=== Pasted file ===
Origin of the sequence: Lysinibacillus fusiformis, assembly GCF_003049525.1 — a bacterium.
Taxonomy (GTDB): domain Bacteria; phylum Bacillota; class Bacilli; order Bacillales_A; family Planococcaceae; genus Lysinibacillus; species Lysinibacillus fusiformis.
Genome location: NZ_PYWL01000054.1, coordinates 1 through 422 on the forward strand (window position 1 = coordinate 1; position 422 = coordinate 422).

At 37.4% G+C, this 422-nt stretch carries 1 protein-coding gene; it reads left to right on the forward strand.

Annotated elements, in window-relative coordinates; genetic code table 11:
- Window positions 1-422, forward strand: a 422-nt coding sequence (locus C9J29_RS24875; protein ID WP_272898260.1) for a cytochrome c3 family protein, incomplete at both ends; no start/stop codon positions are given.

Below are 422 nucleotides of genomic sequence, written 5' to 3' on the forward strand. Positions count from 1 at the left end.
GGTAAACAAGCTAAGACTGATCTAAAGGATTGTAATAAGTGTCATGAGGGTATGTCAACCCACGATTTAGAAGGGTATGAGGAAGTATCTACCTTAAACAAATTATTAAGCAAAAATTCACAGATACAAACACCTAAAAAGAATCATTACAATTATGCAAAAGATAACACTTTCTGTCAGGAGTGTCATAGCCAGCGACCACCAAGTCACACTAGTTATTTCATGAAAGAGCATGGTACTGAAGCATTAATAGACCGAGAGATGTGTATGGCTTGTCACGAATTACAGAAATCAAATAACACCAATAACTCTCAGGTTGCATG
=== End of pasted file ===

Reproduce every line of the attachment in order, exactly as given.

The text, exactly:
Origin of the sequence: Lysinibacillus fusiformis, assembly GCF_003049525.1 — a bacterium.
Taxonomy (GTDB): domain Bacteria; phylum Bacillota; class Bacilli; order Bacillales_A; family Planococcaceae; genus Lysinibacillus; species Lysinibacillus fusiformis.
Genome location: NZ_PYWL01000054.1, coordinates 1 through 422 on the forward strand (window position 1 = coordinate 1; position 422 = coordinate 422).

At 37.4% G+C, this 422-nt stretch carries 1 protein-coding gene; it reads left to right on the forward strand.

Annotated elements, in window-relative coordinates; genetic code table 11:
- Window positions 1-422, forward strand: a 422-nt coding sequence (locus C9J29_RS24875; protein ID WP_272898260.1) for a cytochrome c3 family protein, incomplete at both ends; no start/stop codon positions are given.

Below are 422 nucleotides of genomic sequence, written 5' to 3' on the forward strand. Positions count from 1 at the left end.
GGTAAACAAGCTAAGACTGATCTAAAGGATTGTAATAAGTGTCATGAGGGTATGTCAACCCACGATTTAGAAGGGTATGAGGAAGTATCTACCTTAAACAAATTATTAAGCAAAAATTCACAGATACAAACACCTAAAAAGAATCATTACAATTATGCAAAAGATAACACTTTCTGTCAGGAGTGTCATAGCCAGCGACCACCAAGTCACACTAGTTATTTCATGAAAGAGCATGGTACTGAAGCATTAATAGACCGAGAGATGTGTATGGCTTGTCACGAATTACAGAAATCAAATAACACCAATAACTCTCAGGTTGCATG